Although the question is not free from doubt, we consider Judge Occhipinti's letter as having no legal consequences. The letter does not purport to be a court order. It was not entered as an order by the clerk nor was a copy forwarded to the clerk or to counsel for either party. The letter was in response to a handwritten document signed by the defendant which was itself procedurally prohibited, since defendant was then represented by counsel.[11]

Following receipt of the psychiatric report by the court, the next excluded period arose as a result of defense counsel's *1230 request on January 14, 1976 that the court schedule an omnibus hearing for the discussion of various defense motions. Defense counsel stated that "we will waive any 4 month problems from this date [January 14] until such time as the omnibus hearing is set and concluded." The omnibus hearing was held and concluded on January 16. These two days must be excluded.

The next excludable period arose out of defendant's motions of January 23. They were denied on January 26th. Three more days should therefore be excluded under Rule 45(d)(1). Since the trial was scheduled for January 26th, and defendant pled nolo contendere then, it is that date which provides the end point in our computation.

In consideration of the excluded periods of time which we have set forth, and calculated in the method we set out in Nickels v. State, supra at 165,[12] we conclude that 118 non-excludable days elapsed between Deacon's arrest and his trial date.[13]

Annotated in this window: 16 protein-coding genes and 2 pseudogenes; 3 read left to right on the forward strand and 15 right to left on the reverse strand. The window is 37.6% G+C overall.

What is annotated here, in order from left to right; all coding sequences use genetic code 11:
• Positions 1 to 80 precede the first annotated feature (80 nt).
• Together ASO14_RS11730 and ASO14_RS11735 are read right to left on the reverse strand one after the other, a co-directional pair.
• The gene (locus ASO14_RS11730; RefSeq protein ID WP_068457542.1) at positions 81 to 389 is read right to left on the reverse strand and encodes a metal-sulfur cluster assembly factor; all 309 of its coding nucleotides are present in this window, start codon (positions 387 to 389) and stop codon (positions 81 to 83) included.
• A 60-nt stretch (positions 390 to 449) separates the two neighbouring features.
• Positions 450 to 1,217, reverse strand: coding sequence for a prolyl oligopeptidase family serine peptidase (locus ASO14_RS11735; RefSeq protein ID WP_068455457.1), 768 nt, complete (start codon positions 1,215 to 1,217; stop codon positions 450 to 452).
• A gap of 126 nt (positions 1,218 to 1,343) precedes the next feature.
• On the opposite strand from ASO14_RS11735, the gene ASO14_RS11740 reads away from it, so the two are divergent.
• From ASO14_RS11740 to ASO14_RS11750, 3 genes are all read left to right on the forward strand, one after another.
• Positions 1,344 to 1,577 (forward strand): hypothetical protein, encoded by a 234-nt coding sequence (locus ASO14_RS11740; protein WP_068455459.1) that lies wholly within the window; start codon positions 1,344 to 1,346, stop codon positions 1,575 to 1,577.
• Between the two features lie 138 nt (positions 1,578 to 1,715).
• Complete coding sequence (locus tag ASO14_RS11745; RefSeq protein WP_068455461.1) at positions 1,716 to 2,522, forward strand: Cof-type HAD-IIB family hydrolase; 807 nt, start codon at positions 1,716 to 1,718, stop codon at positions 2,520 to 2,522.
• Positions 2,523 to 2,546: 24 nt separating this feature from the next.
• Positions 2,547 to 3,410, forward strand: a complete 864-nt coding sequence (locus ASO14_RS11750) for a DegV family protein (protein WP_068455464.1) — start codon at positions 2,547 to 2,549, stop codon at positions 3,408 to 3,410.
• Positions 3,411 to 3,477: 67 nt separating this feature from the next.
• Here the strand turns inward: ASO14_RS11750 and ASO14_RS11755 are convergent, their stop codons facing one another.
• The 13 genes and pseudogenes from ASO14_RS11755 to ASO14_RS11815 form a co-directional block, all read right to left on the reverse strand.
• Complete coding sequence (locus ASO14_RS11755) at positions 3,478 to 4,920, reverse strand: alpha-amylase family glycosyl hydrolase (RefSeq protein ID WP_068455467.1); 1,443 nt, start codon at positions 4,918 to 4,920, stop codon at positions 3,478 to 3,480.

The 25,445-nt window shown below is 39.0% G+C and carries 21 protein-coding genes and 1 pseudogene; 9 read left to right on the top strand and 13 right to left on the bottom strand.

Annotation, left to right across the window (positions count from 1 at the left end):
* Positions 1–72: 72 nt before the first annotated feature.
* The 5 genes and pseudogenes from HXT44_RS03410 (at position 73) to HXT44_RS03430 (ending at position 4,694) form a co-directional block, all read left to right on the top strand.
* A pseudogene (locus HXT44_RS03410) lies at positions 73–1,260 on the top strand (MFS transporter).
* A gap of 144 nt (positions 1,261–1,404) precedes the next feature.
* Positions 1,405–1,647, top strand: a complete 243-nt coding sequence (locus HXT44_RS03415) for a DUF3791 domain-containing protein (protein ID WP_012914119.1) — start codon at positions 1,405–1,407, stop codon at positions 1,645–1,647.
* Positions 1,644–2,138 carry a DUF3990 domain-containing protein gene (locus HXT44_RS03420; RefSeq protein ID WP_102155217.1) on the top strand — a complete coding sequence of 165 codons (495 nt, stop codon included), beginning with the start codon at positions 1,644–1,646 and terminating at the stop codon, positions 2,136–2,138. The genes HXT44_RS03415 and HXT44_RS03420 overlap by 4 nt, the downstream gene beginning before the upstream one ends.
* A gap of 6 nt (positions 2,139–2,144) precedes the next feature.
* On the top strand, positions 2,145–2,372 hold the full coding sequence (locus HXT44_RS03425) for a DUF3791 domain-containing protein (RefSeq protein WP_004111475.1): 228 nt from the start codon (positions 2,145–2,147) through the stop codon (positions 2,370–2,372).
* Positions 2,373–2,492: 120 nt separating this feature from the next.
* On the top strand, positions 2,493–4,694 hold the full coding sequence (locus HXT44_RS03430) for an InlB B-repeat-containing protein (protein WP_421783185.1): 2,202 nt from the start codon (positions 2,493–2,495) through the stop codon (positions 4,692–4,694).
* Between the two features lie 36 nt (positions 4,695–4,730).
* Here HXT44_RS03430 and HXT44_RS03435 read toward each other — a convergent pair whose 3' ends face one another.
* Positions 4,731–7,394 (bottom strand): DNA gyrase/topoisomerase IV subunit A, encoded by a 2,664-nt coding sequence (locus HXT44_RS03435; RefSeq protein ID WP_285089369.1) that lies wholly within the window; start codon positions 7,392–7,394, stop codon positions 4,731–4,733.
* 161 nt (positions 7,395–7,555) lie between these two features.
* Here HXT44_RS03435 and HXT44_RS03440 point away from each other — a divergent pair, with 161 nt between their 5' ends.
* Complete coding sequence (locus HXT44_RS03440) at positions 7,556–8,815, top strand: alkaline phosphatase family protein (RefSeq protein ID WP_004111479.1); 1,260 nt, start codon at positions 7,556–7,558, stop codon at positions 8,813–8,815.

When the July 15 trial date was vacated a specific future date for trial should have been set. If that had been done, defendant would have had nothing on which to base his speedy trial claim. We have previously emphasized the command of Rule 45(a) that no trial date should be vacated without a new date then being established,[14] and we find that we must do so again.



[1] The first motion to dismiss was based on the alleged unconstitutional composition of the grand jury. The second motion to dismiss was based on the alleged violation of Rule 45.

[2] This third motion to dismiss was based on the allegation that the grand jury's indictment was the product of hearsay testimony.

[3] The court found that either "120 or 123 days" of non-excludable time had elapsed and that even if 123 days had elapsed, "that's substantial compliance" with Rule 45.

[4] The trial judge stated:

I'm not ruling that you have a right to appeal but I will say it's my understanding of the law that he does and I'm not saying that I can grant that to you. The supreme court can decide that... .

[5] The motion for psychiatric examination was consented to by the State on June 30, 1975. It was held under advisement until it was granted on August 1, 1975, two days longer than permitted under Rule 45(d)(1). The parties agree that those two days are not to be excluded.

[6] The letter stated:

I have reviewed your file, and find that your July 15th date for trial was vacated, as on June 30, 1975, your attorney Myron Angstman, made a motion for a psychiatric examination. The order granting this motion has been signed, and an examination will have to be done before any trial date can be set.

The four month rule is not hard and fast, and for good cause, the time is extended. The motion for psychiatric examination extends the time up to 60 days. Thus, a trial date by September 25, 1975 would not violate your right to speedy trial.